• Stephanae – That sounds, not only amazing, but for some reason, doable. I only saw the television production, but how did Helen Keller say and connect the word water when she could not hear or see? Powerful mind, both teacher and student. Look forward to hearing or reading about your progress.

  13. Colours are amazing, which is why I love working with interior design concepts – makes a difference in productivity (my room is painted yellow and green). I also wanted to say thank you for following my blog.

  14. Reblogged this on LIFE—Taking It All In, One Day At A Time and commented:
    One of the most interesting things that I have noticed throughout the years is that it is not only the color around you but the color you where that can also swing your mood and attitude. Take for example when a woman wears a little black dress, she’s going to feel sexier and more expressive of her sexuality more times than being passive or submissive. Her audience is going to react in the same manner for the same reason, the notion of “the little black dress” will always be reflective upon sexuality.

  15. ALL COLORS ARE GOOD
    Each living organism in this universe is surviving because of the WHITE bright sun light, But this bright light encloses different colors, which we can’t see with naked eye. Look over the SUN-FLOWER, It has chosen yellow color (coward’s color) to salute SUN in the morning time.

    It all depends on circumstances what color we should repel or bond with?

  16. Loved your post! It strikes me how our modern day use of colors or what they signify aligns almost perfectly with the colors of the chakra system and the qualities / emotions they represent. Just another sign that our truths are all pretty universal.

  17. I remember watching a documentary about this experiment. It was very interesting to see the change in people depending on their groups.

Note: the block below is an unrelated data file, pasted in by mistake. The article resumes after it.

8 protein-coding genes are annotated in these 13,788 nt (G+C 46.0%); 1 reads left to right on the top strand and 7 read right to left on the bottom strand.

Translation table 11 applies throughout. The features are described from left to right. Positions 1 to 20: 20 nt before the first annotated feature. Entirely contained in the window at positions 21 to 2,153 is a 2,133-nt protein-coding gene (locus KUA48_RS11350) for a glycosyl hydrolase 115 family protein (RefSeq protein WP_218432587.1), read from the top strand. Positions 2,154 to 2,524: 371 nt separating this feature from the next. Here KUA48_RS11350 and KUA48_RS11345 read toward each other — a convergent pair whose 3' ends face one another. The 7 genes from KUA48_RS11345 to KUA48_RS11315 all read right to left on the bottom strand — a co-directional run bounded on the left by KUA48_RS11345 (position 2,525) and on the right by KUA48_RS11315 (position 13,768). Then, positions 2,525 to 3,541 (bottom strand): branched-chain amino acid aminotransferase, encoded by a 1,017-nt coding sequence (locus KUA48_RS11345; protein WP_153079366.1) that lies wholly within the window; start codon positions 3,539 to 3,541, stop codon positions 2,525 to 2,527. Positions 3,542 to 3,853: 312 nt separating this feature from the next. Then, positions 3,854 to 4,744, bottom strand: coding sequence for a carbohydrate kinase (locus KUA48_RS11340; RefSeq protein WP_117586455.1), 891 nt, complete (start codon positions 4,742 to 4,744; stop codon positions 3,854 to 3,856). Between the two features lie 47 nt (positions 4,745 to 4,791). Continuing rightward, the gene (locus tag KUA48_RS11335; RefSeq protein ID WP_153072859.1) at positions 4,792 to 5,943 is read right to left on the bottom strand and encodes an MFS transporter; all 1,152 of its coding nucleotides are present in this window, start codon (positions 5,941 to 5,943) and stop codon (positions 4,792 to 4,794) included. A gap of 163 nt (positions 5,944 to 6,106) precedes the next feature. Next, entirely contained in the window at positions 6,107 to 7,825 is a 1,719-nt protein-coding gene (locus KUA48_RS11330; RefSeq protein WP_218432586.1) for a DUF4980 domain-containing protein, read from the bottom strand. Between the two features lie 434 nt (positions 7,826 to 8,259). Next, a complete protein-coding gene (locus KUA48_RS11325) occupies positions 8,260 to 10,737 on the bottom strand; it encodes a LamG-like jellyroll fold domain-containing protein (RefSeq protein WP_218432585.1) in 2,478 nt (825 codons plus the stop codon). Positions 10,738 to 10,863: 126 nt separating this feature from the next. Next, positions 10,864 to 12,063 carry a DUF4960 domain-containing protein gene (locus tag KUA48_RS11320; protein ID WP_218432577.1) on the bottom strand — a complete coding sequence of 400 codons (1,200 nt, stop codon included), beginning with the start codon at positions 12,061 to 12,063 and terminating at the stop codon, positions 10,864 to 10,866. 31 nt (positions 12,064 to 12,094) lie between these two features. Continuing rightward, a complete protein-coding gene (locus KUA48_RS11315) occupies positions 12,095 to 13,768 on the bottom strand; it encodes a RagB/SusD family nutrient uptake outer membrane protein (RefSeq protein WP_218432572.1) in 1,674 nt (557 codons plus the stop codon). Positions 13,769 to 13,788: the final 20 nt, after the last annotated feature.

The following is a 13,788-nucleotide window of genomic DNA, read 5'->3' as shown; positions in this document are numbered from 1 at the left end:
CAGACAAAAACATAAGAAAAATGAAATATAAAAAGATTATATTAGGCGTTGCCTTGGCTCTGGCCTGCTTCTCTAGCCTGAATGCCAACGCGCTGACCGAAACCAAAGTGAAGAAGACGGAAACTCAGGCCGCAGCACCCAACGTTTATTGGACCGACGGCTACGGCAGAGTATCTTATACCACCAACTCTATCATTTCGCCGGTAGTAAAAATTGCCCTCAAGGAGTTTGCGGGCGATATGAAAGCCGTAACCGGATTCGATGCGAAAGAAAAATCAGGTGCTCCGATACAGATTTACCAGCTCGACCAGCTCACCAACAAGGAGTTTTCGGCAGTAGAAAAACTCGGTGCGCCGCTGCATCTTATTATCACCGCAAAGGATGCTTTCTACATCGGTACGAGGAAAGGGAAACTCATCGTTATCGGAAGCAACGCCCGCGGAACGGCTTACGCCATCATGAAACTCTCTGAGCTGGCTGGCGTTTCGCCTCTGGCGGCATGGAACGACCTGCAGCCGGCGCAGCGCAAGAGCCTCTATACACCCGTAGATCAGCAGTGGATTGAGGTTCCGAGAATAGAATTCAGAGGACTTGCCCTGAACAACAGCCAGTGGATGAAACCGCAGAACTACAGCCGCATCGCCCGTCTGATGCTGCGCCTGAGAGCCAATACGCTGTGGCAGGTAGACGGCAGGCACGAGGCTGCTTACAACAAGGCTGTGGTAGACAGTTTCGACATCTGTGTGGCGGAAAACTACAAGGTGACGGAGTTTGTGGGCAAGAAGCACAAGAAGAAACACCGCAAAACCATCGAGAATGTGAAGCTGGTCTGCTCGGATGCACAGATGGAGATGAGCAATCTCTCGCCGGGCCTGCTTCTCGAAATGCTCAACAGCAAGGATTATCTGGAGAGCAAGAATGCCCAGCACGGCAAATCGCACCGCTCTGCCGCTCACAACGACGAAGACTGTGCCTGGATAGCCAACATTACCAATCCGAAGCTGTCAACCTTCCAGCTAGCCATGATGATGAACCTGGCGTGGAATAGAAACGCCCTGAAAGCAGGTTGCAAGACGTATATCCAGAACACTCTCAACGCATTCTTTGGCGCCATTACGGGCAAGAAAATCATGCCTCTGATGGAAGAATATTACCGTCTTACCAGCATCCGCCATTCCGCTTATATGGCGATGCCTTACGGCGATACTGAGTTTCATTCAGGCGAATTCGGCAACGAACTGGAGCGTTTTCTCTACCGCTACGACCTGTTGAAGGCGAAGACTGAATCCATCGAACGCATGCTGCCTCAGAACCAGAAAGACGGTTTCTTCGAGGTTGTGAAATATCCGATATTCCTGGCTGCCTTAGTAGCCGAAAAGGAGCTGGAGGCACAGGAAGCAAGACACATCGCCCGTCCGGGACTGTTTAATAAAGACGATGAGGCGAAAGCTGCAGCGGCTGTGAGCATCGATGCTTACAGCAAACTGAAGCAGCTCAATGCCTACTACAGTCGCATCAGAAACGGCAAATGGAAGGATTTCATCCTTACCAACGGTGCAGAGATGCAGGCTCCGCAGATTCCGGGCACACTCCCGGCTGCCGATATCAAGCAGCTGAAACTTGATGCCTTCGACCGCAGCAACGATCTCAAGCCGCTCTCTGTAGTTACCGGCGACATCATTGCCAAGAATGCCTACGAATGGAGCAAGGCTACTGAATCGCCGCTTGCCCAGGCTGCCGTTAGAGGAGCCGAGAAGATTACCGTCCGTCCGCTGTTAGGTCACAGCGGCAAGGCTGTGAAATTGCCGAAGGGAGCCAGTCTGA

As for me: blue walls make me feel down, or anxious. Bright yellows and oranges make me feel happy. I feel good when I wear those colors. Wearing grey makes me feel comfortable. It’s cool to see how so many different colors eject different emotions in people.

  18. A colorful world is a beautiful world. However, it is an enlightening experience to close one’s eyes and concentrate on the other senses: when our dominant sense – the visual sense – is turned off, listening and feeling become much more intense (try with music or while doing sports). Colors are among the most beautiful things in the world, but it has advantages, not to see them.

    • P.S.: I think my next post is going to be about colors, too. Lots of thoughts I could add… Thanks, once again, for the inspiration 🙂

  19. This is very interesting. I previously heard about colors and how they can affect our lives. This brought back the results of a test that I read about years ago. Thank you for bringing it back to my mind. By the way, my laptop is red!

  20. Good piece, Kendall. Personally, I find the color green to be the most calming. That’s why I spend as much time as possible immersed in the countryside, fly fishing for trout on my favorite stream.